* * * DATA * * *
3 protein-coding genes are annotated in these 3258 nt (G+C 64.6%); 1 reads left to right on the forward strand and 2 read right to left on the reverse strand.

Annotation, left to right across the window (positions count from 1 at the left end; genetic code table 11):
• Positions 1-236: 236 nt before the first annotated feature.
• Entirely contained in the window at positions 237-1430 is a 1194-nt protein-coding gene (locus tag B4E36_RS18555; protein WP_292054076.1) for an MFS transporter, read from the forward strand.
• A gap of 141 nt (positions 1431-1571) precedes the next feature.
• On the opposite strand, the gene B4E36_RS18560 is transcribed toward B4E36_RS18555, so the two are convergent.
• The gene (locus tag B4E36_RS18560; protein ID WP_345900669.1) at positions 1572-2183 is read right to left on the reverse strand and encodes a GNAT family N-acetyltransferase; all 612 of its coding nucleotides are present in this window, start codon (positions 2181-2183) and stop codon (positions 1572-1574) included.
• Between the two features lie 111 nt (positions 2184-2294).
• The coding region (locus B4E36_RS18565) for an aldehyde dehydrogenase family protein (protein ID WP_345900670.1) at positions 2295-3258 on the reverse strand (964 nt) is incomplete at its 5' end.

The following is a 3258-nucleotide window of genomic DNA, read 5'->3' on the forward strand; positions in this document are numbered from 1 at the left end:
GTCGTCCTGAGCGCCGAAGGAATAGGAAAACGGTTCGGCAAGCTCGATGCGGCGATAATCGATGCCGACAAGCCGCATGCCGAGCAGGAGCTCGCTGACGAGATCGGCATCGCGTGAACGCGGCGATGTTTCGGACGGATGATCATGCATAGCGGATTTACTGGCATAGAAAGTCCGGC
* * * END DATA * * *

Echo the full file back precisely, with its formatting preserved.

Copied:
3 protein-coding genes are annotated in these 3258 nt (G+C 64.6%); 1 reads left to right on the forward strand and 2 read right to left on the reverse strand.

Annotation, left to right across the window (positions count from 1 at the left end; genetic code table 11):
• Positions 1-236: 236 nt before the first annotated feature.
• Entirely contained in the window at positions 237-1430 is a 1194-nt protein-coding gene (locus tag B4E36_RS18555; protein WP_292054076.1) for an MFS transporter, read from the forward strand.
• A gap of 141 nt (positions 1431-1571) precedes the next feature.
• On the opposite strand, the gene B4E36_RS18560 is transcribed toward B4E36_RS18555, so the two are convergent.
• The gene (locus tag B4E36_RS18560; protein ID WP_345900669.1) at positions 1572-2183 is read right to left on the reverse strand and encodes a GNAT family N-acetyltransferase; all 612 of its coding nucleotides are present in this window, start codon (positions 2181-2183) and stop codon (positions 1572-1574) included.
• Between the two features lie 111 nt (positions 2184-2294).
• The coding region (locus B4E36_RS18565) for an aldehyde dehydrogenase family protein (protein ID WP_345900670.1) at positions 2295-3258 on the reverse strand (964 nt) is incomplete at its 5' end.

The following is a 3258-nucleotide window of genomic DNA, read 5'->3' on the forward strand; positions in this document are numbered from 1 at the left end:
GTCGTCCTGAGCGCCGAAGGAATAGGAAAACGGTTCGGCAAGCTCGATGCGGCGATAATCGATGCCGACAAGCCGCATGCCGAGCAGGAGCTCGCTGACGAGATCGGCATCGCGTGAACGCGGCGATGTTTCGGACGGATGATCATGCATAGCGGATTTACTGGCATAGAAAGTCCGGC